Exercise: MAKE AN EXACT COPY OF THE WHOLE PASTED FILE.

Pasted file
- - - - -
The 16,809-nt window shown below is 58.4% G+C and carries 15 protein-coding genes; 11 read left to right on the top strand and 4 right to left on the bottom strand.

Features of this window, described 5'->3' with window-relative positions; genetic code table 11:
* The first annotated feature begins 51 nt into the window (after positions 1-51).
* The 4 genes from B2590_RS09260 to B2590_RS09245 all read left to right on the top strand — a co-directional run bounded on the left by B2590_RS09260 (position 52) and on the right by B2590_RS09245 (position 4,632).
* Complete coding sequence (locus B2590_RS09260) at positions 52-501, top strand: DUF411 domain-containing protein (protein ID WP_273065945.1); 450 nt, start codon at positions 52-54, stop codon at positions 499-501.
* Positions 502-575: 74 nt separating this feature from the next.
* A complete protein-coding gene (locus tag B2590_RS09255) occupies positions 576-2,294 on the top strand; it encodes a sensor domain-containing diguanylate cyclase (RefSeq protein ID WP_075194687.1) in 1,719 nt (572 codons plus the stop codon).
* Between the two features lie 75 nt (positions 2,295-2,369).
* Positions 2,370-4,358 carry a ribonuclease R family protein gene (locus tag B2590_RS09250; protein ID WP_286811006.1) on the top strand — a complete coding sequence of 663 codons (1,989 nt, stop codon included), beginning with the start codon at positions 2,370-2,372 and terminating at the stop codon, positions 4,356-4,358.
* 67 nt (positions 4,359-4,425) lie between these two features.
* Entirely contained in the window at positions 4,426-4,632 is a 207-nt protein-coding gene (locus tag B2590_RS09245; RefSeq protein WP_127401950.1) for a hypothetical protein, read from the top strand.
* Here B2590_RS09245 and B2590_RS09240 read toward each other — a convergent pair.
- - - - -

The 16,809-nt window shown below is 58.4% G+C and carries 15 protein-coding genes; 11 read left to right on the top strand and 4 right to left on the bottom strand.

Features of this window, described 5'->3' with window-relative positions; genetic code table 11:
* The first annotated feature begins 51 nt into the window (after positions 1-51).
* The 4 genes from B2590_RS09260 to B2590_RS09245 all read left to right on the top strand — a co-directional run bounded on the left by B2590_RS09260 (position 52) and on the right by B2590_RS09245 (position 4,632).
* Complete coding sequence (locus B2590_RS09260) at positions 52-501, top strand: DUF411 domain-containing protein (protein ID WP_273065945.1); 450 nt, start codon at positions 52-54, stop codon at positions 499-501.
* Positions 502-575: 74 nt separating this feature from the next.
* A complete protein-coding gene (locus tag B2590_RS09255) occupies positions 576-2,294 on the top strand; it encodes a sensor domain-containing diguanylate cyclase (RefSeq protein ID WP_075194687.1) in 1,719 nt (572 codons plus the stop codon).
* Between the two features lie 75 nt (positions 2,295-2,369).
* Positions 2,370-4,358 carry a ribonuclease R family protein gene (locus tag B2590_RS09250; protein ID WP_286811006.1) on the top strand — a complete coding sequence of 663 codons (1,989 nt, stop codon included), beginning with the start codon at positions 2,370-2,372 and terminating at the stop codon, positions 4,356-4,358.
* 67 nt (positions 4,359-4,425) lie between these two features.
* Entirely contained in the window at positions 4,426-4,632 is a 207-nt protein-coding gene (locus tag B2590_RS09245; RefSeq protein WP_127401950.1) for a hypothetical protein, read from the top strand.
* Here B2590_RS09245 and B2590_RS09240 read toward each other — a convergent pair.